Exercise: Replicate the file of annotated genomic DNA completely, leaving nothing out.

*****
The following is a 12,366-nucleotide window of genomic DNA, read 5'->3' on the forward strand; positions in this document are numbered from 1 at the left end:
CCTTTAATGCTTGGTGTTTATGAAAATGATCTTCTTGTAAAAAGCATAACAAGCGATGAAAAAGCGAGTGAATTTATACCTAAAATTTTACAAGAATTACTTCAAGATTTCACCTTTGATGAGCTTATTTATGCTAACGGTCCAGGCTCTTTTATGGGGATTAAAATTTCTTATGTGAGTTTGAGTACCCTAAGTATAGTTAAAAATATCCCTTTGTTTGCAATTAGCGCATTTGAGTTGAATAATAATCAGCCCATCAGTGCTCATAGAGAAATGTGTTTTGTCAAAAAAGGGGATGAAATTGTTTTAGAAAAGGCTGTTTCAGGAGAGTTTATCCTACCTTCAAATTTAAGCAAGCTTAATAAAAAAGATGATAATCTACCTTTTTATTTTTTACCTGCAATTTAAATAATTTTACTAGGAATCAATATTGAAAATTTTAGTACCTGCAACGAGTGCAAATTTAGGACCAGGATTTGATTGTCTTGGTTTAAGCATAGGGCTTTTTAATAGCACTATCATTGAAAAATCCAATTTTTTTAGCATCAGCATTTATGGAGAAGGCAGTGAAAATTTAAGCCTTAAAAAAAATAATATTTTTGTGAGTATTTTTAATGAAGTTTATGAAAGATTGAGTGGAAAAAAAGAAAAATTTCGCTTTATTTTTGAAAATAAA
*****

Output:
The following is a 12,366-nucleotide window of genomic DNA, read 5'->3' on the forward strand; positions in this document are numbered from 1 at the left end:
CCTTTAATGCTTGGTGTTTATGAAAATGATCTTCTTGTAAAAAGCATAACAAGCGATGAAAAAGCGAGTGAATTTATACCTAAAATTTTACAAGAATTACTTCAAGATTTCACCTTTGATGAGCTTATTTATGCTAACGGTCCAGGCTCTTTTATGGGGATTAAAATTTCTTATGTGAGTTTGAGTACCCTAAGTATAGTTAAAAATATCCCTTTGTTTGCAATTAGCGCATTTGAGTTGAATAATAATCAGCCCATCAGTGCTCATAGAGAAATGTGTTTTGTCAAAAAAGGGGATGAAATTGTTTTAGAAAAGGCTGTTTCAGGAGAGTTTATCCTACCTTCAAATTTAAGCAAGCTTAATAAAAAAGATGATAATCTACCTTTTTATTTTTTACCTGCAATTTAAATAATTTTACTAGGAATCAATATTGAAAATTTTAGTACCTGCAACGAGTGCAAATTTAGGACCAGGATTTGATTGTCTTGGTTTAAGCATAGGGCTTTTTAATAGCACTATCATTGAAAAATCCAATTTTTTTAGCATCAGCATTTATGGAGAAGGCAGTGAAAATTTAAGCCTTAAAAAAAATAATATTTTTGTGAGTATTTTTAATGAAGTTTATGAAAGATTGAGTGGAAAAAAAGAAAAATTTCGCTTTATTTTTGAAAATAAA